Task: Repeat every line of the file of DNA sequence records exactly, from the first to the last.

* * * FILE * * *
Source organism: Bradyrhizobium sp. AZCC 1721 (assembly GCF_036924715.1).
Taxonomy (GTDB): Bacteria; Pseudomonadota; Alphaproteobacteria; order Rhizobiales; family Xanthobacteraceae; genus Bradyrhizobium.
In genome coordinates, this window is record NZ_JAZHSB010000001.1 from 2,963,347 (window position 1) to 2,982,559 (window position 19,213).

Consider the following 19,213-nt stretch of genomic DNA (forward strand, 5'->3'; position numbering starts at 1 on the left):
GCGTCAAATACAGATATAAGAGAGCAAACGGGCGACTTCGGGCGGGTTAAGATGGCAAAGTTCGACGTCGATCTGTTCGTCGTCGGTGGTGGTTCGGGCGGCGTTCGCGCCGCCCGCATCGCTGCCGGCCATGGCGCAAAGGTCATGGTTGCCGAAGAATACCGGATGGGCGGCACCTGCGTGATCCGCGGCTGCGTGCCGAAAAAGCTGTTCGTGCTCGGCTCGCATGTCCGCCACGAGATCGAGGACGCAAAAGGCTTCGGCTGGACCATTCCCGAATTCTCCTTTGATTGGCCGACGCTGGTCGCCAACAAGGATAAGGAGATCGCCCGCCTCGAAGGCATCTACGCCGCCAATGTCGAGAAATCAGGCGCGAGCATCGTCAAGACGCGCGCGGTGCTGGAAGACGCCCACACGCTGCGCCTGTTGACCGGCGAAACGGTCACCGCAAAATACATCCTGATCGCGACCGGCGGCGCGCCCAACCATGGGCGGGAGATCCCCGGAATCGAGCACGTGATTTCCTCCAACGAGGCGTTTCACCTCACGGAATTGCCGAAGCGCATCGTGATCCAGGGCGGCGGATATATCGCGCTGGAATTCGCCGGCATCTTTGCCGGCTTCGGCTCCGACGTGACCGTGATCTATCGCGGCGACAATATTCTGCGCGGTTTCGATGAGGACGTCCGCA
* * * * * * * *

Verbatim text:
Source organism: Bradyrhizobium sp. AZCC 1721 (assembly GCF_036924715.1).
Taxonomy (GTDB): Bacteria; Pseudomonadota; Alphaproteobacteria; order Rhizobiales; family Xanthobacteraceae; genus Bradyrhizobium.
In genome coordinates, this window is record NZ_JAZHSB010000001.1 from 2,963,347 (window position 1) to 2,982,559 (window position 19,213).

Consider the following 19,213-nt stretch of genomic DNA (forward strand, 5'->3'; position numbering starts at 1 on the left):
GCGTCAAATACAGATATAAGAGAGCAAACGGGCGACTTCGGGCGGGTTAAGATGGCAAAGTTCGACGTCGATCTGTTCGTCGTCGGTGGTGGTTCGGGCGGCGTTCGCGCCGCCCGCATCGCTGCCGGCCATGGCGCAAAGGTCATGGTTGCCGAAGAATACCGGATGGGCGGCACCTGCGTGATCCGCGGCTGCGTGCCGAAAAAGCTGTTCGTGCTCGGCTCGCATGTCCGCCACGAGATCGAGGACGCAAAAGGCTTCGGCTGGACCATTCCCGAATTCTCCTTTGATTGGCCGACGCTGGTCGCCAACAAGGATAAGGAGATCGCCCGCCTCGAAGGCATCTACGCCGCCAATGTCGAGAAATCAGGCGCGAGCATCGTCAAGACGCGCGCGGTGCTGGAAGACGCCCACACGCTGCGCCTGTTGACCGGCGAAACGGTCACCGCAAAATACATCCTGATCGCGACCGGCGGCGCGCCCAACCATGGGCGGGAGATCCCCGGAATCGAGCACGTGATTTCCTCCAACGAGGCGTTTCACCTCACGGAATTGCCGAAGCGCATCGTGATCCAGGGCGGCGGATATATCGCGCTGGAATTCGCCGGCATCTTTGCCGGCTTCGGCTCCGACGTGACCGTGATCTATCGCGGCGACAATATTCTGCGCGGTTTCGATGAGGACGTCCGCA